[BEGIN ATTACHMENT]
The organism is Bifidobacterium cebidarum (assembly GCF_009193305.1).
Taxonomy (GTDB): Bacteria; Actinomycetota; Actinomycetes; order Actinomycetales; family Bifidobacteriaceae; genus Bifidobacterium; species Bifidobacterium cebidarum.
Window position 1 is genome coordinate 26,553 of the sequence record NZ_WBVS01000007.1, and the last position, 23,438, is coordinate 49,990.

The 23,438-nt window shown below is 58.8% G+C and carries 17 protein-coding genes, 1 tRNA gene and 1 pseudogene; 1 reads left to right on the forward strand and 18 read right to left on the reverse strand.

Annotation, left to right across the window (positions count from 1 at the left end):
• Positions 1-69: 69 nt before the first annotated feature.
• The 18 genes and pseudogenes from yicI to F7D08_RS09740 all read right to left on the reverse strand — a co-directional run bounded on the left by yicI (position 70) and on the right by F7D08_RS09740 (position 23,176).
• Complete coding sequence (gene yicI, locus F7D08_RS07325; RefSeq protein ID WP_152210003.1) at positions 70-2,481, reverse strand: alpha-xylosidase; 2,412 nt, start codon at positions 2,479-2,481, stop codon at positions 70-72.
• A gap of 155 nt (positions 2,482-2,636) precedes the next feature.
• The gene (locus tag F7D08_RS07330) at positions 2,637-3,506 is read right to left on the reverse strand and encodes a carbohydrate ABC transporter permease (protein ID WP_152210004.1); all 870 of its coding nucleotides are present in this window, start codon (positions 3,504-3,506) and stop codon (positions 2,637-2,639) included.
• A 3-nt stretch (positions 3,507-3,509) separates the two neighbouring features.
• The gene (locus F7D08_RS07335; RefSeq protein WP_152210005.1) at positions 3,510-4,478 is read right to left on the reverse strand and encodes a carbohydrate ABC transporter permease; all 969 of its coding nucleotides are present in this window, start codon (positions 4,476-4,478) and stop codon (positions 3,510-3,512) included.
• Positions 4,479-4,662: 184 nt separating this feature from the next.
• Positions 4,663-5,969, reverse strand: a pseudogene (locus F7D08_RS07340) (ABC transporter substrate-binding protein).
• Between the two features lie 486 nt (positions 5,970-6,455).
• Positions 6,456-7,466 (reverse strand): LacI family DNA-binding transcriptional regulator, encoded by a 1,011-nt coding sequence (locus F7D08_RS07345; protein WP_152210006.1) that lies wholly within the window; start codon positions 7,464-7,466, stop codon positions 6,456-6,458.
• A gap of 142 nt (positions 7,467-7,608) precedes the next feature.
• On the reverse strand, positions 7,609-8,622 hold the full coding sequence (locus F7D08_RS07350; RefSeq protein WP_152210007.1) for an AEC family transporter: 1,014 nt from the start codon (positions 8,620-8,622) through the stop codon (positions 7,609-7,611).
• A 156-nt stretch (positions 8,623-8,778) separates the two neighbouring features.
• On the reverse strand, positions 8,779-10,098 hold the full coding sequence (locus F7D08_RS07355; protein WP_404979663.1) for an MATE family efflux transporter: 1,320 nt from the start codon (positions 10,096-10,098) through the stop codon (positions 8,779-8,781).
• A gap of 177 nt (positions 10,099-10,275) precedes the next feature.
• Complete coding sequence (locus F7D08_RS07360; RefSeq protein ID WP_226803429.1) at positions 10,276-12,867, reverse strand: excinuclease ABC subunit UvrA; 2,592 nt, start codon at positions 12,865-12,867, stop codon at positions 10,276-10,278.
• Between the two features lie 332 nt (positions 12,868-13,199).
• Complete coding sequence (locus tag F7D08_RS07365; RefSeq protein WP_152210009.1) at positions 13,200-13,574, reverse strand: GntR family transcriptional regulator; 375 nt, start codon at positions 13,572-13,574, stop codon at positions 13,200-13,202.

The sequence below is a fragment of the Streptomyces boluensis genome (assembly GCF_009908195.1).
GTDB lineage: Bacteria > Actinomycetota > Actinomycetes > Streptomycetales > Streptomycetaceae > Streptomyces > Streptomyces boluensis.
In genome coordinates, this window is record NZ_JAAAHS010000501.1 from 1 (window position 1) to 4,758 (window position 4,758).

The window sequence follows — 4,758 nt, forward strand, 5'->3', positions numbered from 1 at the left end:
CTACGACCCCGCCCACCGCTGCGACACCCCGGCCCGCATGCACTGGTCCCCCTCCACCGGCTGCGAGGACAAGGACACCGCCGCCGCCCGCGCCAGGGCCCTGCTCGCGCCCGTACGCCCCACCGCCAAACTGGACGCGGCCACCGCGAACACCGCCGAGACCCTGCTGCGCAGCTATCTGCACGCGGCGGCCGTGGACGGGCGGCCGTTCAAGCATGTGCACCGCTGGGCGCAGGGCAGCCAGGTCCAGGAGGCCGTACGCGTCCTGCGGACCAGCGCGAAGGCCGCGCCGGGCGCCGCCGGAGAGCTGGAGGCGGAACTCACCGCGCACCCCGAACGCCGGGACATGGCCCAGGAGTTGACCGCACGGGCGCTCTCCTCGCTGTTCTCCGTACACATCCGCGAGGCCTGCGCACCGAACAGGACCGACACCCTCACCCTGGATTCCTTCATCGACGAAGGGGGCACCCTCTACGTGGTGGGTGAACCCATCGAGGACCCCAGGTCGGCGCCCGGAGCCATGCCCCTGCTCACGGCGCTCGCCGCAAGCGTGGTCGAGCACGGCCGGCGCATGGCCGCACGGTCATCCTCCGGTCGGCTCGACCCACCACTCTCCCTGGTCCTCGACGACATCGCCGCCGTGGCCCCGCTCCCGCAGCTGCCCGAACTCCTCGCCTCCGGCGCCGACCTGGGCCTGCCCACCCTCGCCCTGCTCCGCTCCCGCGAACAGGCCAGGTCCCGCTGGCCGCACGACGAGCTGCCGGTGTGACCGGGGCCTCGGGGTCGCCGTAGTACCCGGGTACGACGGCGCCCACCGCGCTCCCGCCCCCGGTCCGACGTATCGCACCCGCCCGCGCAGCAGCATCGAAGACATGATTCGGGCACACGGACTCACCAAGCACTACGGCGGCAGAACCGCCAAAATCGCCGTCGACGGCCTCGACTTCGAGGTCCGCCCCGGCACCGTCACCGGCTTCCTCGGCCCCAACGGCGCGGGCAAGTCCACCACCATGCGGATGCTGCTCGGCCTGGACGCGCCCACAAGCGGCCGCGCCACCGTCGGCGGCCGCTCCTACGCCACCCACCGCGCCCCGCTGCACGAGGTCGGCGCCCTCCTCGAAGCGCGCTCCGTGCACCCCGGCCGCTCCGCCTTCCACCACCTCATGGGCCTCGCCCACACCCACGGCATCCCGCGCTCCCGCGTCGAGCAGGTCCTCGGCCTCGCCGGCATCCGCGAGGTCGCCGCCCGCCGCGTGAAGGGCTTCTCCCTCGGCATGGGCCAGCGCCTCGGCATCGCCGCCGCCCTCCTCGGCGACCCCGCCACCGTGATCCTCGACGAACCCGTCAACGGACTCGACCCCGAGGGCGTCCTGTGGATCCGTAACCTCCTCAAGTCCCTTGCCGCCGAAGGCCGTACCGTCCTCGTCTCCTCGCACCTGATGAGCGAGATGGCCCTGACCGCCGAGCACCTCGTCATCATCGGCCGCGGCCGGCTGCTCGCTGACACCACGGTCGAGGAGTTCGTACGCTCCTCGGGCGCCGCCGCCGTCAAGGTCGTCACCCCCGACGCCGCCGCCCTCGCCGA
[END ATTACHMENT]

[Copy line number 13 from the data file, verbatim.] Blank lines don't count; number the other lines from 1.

• Positions 4,479-4,662: 184 nt separating this feature from the next.